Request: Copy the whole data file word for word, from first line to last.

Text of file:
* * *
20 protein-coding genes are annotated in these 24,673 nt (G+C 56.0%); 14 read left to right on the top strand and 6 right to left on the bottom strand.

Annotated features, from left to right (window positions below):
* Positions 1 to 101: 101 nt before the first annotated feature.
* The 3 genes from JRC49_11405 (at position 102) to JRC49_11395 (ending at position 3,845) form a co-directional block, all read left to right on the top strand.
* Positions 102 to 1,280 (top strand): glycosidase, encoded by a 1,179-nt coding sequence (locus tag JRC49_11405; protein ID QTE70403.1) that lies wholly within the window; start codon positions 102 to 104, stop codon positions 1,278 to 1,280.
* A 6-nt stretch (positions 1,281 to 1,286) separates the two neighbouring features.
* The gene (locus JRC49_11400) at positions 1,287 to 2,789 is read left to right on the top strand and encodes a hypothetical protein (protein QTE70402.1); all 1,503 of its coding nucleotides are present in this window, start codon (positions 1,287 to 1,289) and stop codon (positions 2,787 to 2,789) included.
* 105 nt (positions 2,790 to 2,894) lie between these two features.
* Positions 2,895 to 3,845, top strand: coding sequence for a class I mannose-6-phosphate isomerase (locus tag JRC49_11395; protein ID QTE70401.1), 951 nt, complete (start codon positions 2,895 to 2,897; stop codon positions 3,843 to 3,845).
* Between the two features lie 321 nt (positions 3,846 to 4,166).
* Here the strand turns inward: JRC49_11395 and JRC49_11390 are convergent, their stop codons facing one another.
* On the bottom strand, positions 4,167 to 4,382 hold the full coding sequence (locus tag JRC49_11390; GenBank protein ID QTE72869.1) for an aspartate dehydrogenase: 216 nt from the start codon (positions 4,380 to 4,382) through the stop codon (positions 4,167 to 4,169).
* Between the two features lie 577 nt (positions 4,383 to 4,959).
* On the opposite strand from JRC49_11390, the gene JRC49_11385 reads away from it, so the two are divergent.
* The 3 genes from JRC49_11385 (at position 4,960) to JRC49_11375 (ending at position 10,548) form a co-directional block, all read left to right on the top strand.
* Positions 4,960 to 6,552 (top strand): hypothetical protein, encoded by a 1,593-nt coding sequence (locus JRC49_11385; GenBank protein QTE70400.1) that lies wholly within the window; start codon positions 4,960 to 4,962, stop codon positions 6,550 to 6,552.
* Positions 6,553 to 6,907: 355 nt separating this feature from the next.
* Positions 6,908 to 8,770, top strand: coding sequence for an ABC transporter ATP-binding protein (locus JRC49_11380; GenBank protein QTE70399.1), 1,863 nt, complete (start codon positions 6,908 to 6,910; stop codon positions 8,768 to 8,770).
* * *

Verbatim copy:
20 protein-coding genes are annotated in these 24,673 nt (G+C 56.0%); 14 read left to right on the top strand and 6 right to left on the bottom strand.

Annotated features, from left to right (window positions below):
* Positions 1 to 101: 101 nt before the first annotated feature.
* The 3 genes from JRC49_11405 (at position 102) to JRC49_11395 (ending at position 3,845) form a co-directional block, all read left to right on the top strand.
* Positions 102 to 1,280 (top strand): glycosidase, encoded by a 1,179-nt coding sequence (locus tag JRC49_11405; protein ID QTE70403.1) that lies wholly within the window; start codon positions 102 to 104, stop codon positions 1,278 to 1,280.
* A 6-nt stretch (positions 1,281 to 1,286) separates the two neighbouring features.
* The gene (locus JRC49_11400) at positions 1,287 to 2,789 is read left to right on the top strand and encodes a hypothetical protein (protein QTE70402.1); all 1,503 of its coding nucleotides are present in this window, start codon (positions 1,287 to 1,289) and stop codon (positions 2,787 to 2,789) included.
* 105 nt (positions 2,790 to 2,894) lie between these two features.
* Positions 2,895 to 3,845, top strand: coding sequence for a class I mannose-6-phosphate isomerase (locus tag JRC49_11395; protein ID QTE70401.1), 951 nt, complete (start codon positions 2,895 to 2,897; stop codon positions 3,843 to 3,845).
* Between the two features lie 321 nt (positions 3,846 to 4,166).
* Here the strand turns inward: JRC49_11395 and JRC49_11390 are convergent, their stop codons facing one another.
* On the bottom strand, positions 4,167 to 4,382 hold the full coding sequence (locus tag JRC49_11390; GenBank protein ID QTE72869.1) for an aspartate dehydrogenase: 216 nt from the start codon (positions 4,380 to 4,382) through the stop codon (positions 4,167 to 4,169).
* Between the two features lie 577 nt (positions 4,383 to 4,959).
* On the opposite strand from JRC49_11390, the gene JRC49_11385 reads away from it, so the two are divergent.
* The 3 genes from JRC49_11385 (at position 4,960) to JRC49_11375 (ending at position 10,548) form a co-directional block, all read left to right on the top strand.
* Positions 4,960 to 6,552 (top strand): hypothetical protein, encoded by a 1,593-nt coding sequence (locus JRC49_11385; GenBank protein QTE70400.1) that lies wholly within the window; start codon positions 4,960 to 4,962, stop codon positions 6,550 to 6,552.
* Positions 6,553 to 6,907: 355 nt separating this feature from the next.
* Positions 6,908 to 8,770, top strand: coding sequence for an ABC transporter ATP-binding protein (locus JRC49_11380; GenBank protein QTE70399.1), 1,863 nt, complete (start codon positions 6,908 to 6,910; stop codon positions 8,768 to 8,770).